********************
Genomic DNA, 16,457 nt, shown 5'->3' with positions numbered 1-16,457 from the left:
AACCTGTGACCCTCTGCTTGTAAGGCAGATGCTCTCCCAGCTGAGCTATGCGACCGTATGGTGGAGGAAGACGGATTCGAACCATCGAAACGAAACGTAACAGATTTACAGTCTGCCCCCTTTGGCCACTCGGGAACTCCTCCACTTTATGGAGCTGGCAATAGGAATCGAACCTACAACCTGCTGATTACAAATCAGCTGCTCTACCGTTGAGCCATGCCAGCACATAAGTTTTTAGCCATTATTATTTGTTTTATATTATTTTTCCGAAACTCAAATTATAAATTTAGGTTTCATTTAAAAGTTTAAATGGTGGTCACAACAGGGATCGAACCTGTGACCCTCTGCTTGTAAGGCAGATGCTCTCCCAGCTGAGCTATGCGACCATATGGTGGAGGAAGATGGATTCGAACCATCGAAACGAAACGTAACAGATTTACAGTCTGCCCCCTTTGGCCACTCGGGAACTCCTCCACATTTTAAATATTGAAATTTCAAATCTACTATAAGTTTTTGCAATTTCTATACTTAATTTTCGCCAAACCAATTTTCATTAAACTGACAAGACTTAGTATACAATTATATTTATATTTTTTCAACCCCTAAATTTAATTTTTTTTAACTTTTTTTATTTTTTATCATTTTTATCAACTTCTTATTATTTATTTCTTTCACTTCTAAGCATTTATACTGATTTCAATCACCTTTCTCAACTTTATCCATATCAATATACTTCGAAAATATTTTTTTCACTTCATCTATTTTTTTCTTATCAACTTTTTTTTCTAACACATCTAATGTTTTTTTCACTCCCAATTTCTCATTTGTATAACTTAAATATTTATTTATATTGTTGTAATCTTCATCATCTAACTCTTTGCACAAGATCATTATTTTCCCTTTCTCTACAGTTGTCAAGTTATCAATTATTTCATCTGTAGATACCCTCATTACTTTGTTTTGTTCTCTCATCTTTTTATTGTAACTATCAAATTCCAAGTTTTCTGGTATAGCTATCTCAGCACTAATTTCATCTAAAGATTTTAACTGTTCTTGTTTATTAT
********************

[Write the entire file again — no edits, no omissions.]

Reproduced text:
Genomic DNA, 16,457 nt, shown 5'->3' with positions numbered 1-16,457 from the left:
AACCTGTGACCCTCTGCTTGTAAGGCAGATGCTCTCCCAGCTGAGCTATGCGACCGTATGGTGGAGGAAGACGGATTCGAACCATCGAAACGAAACGTAACAGATTTACAGTCTGCCCCCTTTGGCCACTCGGGAACTCCTCCACTTTATGGAGCTGGCAATAGGAATCGAACCTACAACCTGCTGATTACAAATCAGCTGCTCTACCGTTGAGCCATGCCAGCACATAAGTTTTTAGCCATTATTATTTGTTTTATATTATTTTTCCGAAACTCAAATTATAAATTTAGGTTTCATTTAAAAGTTTAAATGGTGGTCACAACAGGGATCGAACCTGTGACCCTCTGCTTGTAAGGCAGATGCTCTCCCAGCTGAGCTATGCGACCATATGGTGGAGGAAGATGGATTCGAACCATCGAAACGAAACGTAACAGATTTACAGTCTGCCCCCTTTGGCCACTCGGGAACTCCTCCACATTTTAAATATTGAAATTTCAAATCTACTATAAGTTTTTGCAATTTCTATACTTAATTTTCGCCAAACCAATTTTCATTAAACTGACAAGACTTAGTATACAATTATATTTATATTTTTTCAACCCCTAAATTTAATTTTTTTTAACTTTTTTTATTTTTTATCATTTTTATCAACTTCTTATTATTTATTTCTTTCACTTCTAAGCATTTATACTGATTTCAATCACCTTTCTCAACTTTATCCATATCAATATACTTCGAAAATATTTTTTTCACTTCATCTATTTTTTTCTTATCAACTTTTTTTTCTAACACATCTAATGTTTTTTTCACTCCCAATTTCTCATTTGTATAACTTAAATATTTATTTATATTGTTGTAATCTTCATCATCTAACTCTTTGCACAAGATCATTATTTTCCCTTTCTCTACAGTTGTCAAGTTATCAATTATTTCATCTGTAGATACCCTCATTACTTTGTTTTGTTCTCTCATCTTTTTATTGTAACTATCAAATTCCAAGTTTTCTGGTATAGCTATCTCAGCACTAATTTCATCTAAAGATTTTAACTGTTCTTGTTTATTAT